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Nicene and Post-Nicene Fathers, Ser. II, Vol I:
The Church History of Eusebius.: Chapter XVI

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Chapter XVI.—The Change of Affairs for the Better.

1. Such was the state of affairs during the entire persecution. But in the tenth year, through the grace of God, it ceased altogether, having begun to decrease after the eighth year. 2587 For when the divine and heavenly grace showed us favorable and propitious oversight, then truly our rulers, and the very persons 2588 by whom the war against us had been earnestly prosecuted, most remarkably changed their minds, and issued a revocation, and quenched the great fire of persecution which had been kindled, by merciful proclamations and ordinances concerning us.

2. But this was not due to any human agency; nor was it the result, as one might say, of the compassion or philanthropy of our rulers;—far from it, for daily from the beginning until that time they were devising more and more severe measures against us, and continually inventing outrages by a greater variety of instruments;—but it was manifestly due to the oversight of Divine Providence, on the one hand becoming reconciled to his people, and on the other, attacking him 2589 who instigated these evils, and showing anger toward him as the author of the cruelties of the entire persecution.

3. For though it was necessary that these things should take place, according to the divine judgment, yet the Word saith, “Woe to him through whom the offense cometh.” 2590 Therefore punishment from God came upon him, beginning with his flesh, and proceeding to his soul. 2591

4. For an abscess suddenly appeared in the midst of the secret parts of his body, and from it a deeply perforated sore, which spread irresistibly into his inmost bowels. An indescribable multitude of worms sprang from them, and a deathly odor arose, as the entire bulk of his body had, through his gluttony, been changed, before his sickness, into an excessive mass of soft fat, which became putrid, and thus presented an awful and intolerable sight to those who came near.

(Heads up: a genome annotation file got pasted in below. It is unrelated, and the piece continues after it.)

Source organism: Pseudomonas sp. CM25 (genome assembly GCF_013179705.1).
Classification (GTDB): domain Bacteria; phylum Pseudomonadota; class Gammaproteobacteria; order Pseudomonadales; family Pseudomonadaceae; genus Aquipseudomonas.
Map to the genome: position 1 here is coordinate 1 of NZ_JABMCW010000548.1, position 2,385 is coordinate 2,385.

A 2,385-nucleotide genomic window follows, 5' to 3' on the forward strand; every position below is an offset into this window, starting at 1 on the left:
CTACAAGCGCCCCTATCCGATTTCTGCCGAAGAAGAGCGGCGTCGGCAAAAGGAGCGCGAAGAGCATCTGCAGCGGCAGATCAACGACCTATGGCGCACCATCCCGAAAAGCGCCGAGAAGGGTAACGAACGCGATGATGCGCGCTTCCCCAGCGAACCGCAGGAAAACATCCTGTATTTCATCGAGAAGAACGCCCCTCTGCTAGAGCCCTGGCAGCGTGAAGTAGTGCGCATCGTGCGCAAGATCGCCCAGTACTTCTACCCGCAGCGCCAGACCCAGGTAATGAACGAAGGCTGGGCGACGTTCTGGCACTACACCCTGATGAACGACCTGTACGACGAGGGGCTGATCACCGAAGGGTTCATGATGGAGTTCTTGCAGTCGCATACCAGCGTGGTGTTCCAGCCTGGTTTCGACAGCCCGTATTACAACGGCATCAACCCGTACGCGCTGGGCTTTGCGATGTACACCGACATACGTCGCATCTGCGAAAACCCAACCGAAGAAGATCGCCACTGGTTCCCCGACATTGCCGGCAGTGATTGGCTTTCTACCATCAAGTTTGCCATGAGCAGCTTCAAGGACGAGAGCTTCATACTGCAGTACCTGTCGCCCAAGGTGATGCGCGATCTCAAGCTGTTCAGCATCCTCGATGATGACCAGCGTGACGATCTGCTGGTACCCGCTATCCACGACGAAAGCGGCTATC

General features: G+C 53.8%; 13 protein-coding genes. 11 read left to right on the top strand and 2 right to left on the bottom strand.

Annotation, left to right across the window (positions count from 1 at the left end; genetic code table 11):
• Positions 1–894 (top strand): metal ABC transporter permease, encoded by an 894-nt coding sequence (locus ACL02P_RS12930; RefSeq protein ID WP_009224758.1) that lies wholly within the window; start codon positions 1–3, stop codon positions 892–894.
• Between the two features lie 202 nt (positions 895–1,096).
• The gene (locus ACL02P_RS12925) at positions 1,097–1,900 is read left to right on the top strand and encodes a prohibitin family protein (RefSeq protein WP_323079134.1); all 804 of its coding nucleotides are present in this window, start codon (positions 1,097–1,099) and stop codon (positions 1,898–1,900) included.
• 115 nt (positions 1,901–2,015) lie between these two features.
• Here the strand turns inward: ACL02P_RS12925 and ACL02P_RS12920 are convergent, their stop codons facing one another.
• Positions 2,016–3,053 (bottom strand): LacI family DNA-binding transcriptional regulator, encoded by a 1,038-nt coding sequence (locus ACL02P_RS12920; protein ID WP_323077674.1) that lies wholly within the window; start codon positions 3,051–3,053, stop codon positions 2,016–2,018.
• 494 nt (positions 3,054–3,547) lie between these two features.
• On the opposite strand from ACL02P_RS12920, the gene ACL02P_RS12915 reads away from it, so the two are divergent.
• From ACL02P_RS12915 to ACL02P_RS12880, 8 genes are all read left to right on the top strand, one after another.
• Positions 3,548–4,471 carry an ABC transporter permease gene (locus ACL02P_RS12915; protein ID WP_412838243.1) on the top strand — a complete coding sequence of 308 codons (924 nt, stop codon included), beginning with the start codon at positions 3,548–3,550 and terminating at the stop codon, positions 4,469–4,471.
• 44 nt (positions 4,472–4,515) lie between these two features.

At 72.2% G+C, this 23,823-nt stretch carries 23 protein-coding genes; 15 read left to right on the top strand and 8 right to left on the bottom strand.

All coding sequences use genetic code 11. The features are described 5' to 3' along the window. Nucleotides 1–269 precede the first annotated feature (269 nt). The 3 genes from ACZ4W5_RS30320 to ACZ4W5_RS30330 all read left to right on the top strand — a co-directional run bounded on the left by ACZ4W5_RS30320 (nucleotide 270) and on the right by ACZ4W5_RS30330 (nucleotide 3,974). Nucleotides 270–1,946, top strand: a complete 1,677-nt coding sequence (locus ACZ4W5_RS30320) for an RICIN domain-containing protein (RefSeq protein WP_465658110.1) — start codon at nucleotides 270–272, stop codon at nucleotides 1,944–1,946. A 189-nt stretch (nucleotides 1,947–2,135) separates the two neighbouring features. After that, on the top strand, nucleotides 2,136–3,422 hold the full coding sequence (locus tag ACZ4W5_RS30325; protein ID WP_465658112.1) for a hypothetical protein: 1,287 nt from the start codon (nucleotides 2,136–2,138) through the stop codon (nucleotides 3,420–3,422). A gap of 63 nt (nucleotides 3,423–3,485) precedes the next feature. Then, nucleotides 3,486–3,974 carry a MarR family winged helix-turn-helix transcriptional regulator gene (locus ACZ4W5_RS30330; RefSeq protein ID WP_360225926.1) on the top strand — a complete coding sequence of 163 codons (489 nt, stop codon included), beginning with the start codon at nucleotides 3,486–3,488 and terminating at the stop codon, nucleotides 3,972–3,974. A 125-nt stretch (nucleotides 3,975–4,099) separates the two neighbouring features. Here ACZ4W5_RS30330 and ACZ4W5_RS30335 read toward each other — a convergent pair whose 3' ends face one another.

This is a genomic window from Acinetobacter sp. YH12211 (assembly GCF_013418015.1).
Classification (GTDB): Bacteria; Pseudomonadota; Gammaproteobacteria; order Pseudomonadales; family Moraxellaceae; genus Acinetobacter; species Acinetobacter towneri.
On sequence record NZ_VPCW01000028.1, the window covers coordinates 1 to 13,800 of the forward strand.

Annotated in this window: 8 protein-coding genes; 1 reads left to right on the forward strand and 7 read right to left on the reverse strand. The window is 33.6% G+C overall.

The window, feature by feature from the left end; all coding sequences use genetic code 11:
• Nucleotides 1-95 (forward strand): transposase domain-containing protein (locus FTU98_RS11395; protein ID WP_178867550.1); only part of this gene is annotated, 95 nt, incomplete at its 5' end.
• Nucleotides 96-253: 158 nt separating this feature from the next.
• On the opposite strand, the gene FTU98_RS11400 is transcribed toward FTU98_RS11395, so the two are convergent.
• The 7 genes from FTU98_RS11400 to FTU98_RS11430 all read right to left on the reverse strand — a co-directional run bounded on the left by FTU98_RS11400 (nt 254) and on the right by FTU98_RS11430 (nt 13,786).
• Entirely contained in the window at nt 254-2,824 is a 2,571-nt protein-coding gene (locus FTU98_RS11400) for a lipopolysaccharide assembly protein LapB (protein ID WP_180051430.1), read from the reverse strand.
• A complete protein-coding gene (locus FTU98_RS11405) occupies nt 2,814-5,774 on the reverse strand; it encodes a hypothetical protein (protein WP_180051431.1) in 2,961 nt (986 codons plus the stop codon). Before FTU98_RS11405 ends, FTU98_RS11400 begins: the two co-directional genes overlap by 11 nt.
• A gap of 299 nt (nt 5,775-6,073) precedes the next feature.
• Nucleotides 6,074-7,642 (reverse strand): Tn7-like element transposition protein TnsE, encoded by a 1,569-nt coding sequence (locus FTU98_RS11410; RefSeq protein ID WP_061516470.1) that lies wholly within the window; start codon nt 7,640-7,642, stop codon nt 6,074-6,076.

5. Some of the physicians, being wholly unable to endure the exceeding offensiveness of the odor, were slain; others, as the entire mass had swollen and passed beyond hope of restoration, and they were unable to render any help, were put to death without mercy.



The edict of Milan, issued by Constantine and Licinius toward the close of the year 312 (upon the date, see Mason, p. 333, note) put an end to the persecution in its tenth year, though complete toleration was not proclaimed by Maximin until the following spring. Very soon after the close of the eighth year, in April, 311, Galerius issued his edict of toleration which is given in the next chapter. It is, therefore, to the publication of this edict that Eusebius refers when he says that the persecution had begun to decrease after the eighth year. Maximin yielded reluctant and partial consent to this edict for a few months, but before the end of the year he began to persecute again; and during the year 312 the Christians suffered severely in his dominions (see Bk. IX. chap. 2 sq.).


The plural here seems a little peculiar, for the edict was issued only in the name of Galerius, Constantine, and Licinius, not in the name of Maximin. We have no record of Licinius as a persecutor before this time, and Eusebius’ words of praise in the ninth book would seem to imply that he had not shown himself at all hostile to the Church. And in fact Licinius seems ruled out by §2, below, where “they” are spoken of as having “from the beginning devised more and more severe measures against us.” And yet, since Constantine did not persecute, we must suppose either that Licinius is included in Eusebius’ plural, or what is perhaps more probable, that Eusebius thinks of the edict as proceeding from all four emperors though bearing the names of only three of them. It is true that the latter is rather a violent supposition in view of Eusebius’ own words in the first chapter of Bk. IX. I confess that I find no satisfactory explanation of the apparent inconsistency.


i.e. Galerius.


Matt. xviii. 7.


Galerius seems to have been smitten with the terrible disease, which Eusebius here refers to, and which is described by Lactantius at considerable length (De mort. pers. chap. 33) and with many imaginative touches (e.g. the stench of his disease pervades “not only the palace, but even the whole city”!), before the end of the year 310, and his death took place in May of the following year.

Next: Chapter XVII

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